Fountain Valley News - Your Hometown Community Newspaper

Calliope Hummingbirds


August 1, 2018

Doug Harling

"Little Star" was the name given to this Hummingbird. This beautiful little Hummingbird's greek name is (Stelasporus Calliope) and was once considered part of the (Stellula) group of Hummingbirds where it was named after the Greek muse Calliope meaning "little star"!

This Hummingbird is native to Canada and North America. This is the smallest breeding bird found in Canada and North America. The only smaller bird ever found in America was a Bumblebee Hummingbird but it was thought to be out of its normal grounds in Mexico. This was my first time seeing and photographing these little beauties. These images were taken in Cuchara, Colorado a couple of weeks ago. Although I've not seen them in El Paso County, I have friends who have, so keep your eyes peeled.

The breeding habitat for the Calliope Hummingbird is very widespread among open thick shrub areas of North America. Nesting in our area is less common. Calliope Hummingbirds seen in our area tend to nest in higher altitudes of the Rocky Mountains. Cheyenne Mountain would be a good place to see them or wait for the migration to begin and you should see some stop by your feeders. Hummingbirds in general tend to get more active around feeders this time year, to get as much fat stored up as their tiny bodies can store. I even start to change my feed mixture about this time of year. Instead of the normal 4 cups of water to 1 cup of sugar, I boost the sugar to 1-1/4 cup of sugar to 4 cups of water. This helps give the Hummingbirds a little extra energy for the long migration. Remember, fir many of the hummingbirds that will migrate this year will be their first journey. New Hummingbirds and Hummingbirds getting ready for migration, account for seeing more of them than you see most of the year.

There is no real way to attract a specific type of Hummingbird to your feeders. They either show up or they don't. Always having food out is the surest way to start getting repeat visitors. Some people put out feeders and don't see anything for a few weeks and they just give up. If a Hummingbird stops by your yard and finds good healthy flowers it can feed on and maybe a couple of feeders you have put up, they are sure to stop by again. If they stop and there is no food, chances are they will never stop again.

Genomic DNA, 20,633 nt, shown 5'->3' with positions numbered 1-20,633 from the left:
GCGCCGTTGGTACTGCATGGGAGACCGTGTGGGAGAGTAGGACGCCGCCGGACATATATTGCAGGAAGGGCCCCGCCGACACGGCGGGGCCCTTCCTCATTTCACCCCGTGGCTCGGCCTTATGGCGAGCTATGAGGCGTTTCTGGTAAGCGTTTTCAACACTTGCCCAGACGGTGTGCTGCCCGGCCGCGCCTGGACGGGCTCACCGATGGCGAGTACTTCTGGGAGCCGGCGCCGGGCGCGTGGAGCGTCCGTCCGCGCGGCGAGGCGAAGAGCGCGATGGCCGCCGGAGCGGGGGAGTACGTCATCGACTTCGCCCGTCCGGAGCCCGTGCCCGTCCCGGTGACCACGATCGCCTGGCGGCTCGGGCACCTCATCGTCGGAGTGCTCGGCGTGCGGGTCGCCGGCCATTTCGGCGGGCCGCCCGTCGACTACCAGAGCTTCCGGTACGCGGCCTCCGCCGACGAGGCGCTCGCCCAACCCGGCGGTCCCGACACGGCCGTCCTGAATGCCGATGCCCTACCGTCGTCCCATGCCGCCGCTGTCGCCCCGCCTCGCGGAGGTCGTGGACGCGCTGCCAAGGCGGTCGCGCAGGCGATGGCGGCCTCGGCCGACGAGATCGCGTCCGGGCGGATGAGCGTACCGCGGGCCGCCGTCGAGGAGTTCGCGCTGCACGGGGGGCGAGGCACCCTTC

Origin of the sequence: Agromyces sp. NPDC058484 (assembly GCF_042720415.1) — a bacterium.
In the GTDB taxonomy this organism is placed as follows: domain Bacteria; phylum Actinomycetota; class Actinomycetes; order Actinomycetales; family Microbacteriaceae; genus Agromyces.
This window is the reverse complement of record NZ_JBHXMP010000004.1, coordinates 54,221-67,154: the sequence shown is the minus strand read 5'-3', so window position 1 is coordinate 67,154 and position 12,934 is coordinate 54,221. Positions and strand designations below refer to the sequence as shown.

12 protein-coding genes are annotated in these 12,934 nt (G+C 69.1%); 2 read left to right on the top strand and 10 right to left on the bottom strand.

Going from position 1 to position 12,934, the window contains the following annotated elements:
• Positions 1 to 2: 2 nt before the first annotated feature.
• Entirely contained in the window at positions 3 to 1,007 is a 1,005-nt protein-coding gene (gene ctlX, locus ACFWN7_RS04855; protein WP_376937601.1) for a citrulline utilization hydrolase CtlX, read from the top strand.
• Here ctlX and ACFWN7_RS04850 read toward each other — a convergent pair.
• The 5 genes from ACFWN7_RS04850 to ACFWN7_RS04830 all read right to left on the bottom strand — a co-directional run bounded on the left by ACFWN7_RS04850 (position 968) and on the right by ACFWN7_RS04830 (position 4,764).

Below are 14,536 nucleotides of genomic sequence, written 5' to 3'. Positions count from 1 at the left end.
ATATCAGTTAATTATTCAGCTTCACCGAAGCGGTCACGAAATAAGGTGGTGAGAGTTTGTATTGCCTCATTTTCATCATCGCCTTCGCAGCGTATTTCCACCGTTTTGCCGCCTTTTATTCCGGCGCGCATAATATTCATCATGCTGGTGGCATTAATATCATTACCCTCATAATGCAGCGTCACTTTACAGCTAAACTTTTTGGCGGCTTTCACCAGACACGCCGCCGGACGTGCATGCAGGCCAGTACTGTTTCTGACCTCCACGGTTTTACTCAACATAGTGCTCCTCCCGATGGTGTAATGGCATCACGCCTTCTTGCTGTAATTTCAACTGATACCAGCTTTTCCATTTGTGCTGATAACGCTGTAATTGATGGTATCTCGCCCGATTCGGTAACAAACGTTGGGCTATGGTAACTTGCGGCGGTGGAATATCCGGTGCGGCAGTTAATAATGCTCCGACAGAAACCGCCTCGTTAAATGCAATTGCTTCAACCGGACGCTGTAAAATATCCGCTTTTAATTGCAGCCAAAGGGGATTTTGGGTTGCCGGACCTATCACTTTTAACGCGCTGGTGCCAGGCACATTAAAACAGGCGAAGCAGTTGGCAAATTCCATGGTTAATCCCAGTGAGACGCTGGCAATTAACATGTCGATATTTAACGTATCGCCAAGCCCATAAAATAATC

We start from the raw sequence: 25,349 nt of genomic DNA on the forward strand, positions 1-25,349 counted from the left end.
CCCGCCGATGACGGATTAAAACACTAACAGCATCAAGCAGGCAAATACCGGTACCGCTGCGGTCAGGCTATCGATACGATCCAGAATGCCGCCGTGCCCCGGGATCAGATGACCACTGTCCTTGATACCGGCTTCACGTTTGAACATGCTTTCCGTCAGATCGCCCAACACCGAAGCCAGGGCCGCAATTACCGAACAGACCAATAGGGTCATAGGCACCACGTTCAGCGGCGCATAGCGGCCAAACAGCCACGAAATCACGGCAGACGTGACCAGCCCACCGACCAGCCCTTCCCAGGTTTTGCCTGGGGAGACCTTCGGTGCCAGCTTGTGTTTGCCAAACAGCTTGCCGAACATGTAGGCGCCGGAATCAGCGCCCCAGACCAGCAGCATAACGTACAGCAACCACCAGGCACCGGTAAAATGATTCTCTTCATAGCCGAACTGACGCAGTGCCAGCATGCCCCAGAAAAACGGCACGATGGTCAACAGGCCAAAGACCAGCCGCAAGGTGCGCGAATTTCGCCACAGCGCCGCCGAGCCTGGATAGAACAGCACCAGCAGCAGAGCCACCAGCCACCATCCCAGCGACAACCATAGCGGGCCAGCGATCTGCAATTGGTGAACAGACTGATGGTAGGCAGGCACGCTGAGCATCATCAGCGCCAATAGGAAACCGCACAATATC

As I wrote in last week's column, the Rufous Hummingbird is the first to head out on migration and in many areas this has already started. The Calliope Hummingbird will stick around a bit longer to enjoy the longer lasting mountain wildflowers. With the extra moisture this year, the wildflowers should be plentiful. I also mentioned how aggressive the Rufous Hummingbirds are and with those little bullies gone, other Hummingbirds are more likely to show up at back yard feeders that were dominated during the summer.

The male Calliope Hummingbird usually leaves the breeding area by the time the eggs hatch. The male will play no part in feeding and raising the babies. This will also explain why you may often see several male Calliope Hummingbirds at a feeder and not a single female. Female Hummingbirds of all breeds can look very similar and are much harder to tell apart than the males are. When you get several different kinds of Hummingbirds coming to your feeders, you may find it difficult to know the breed of the females. Don't assume that if you see a male and a female Hummingbird together at a feeder that the female is the same species as the male. Males are much more tolerant of other species females than they are of other males.


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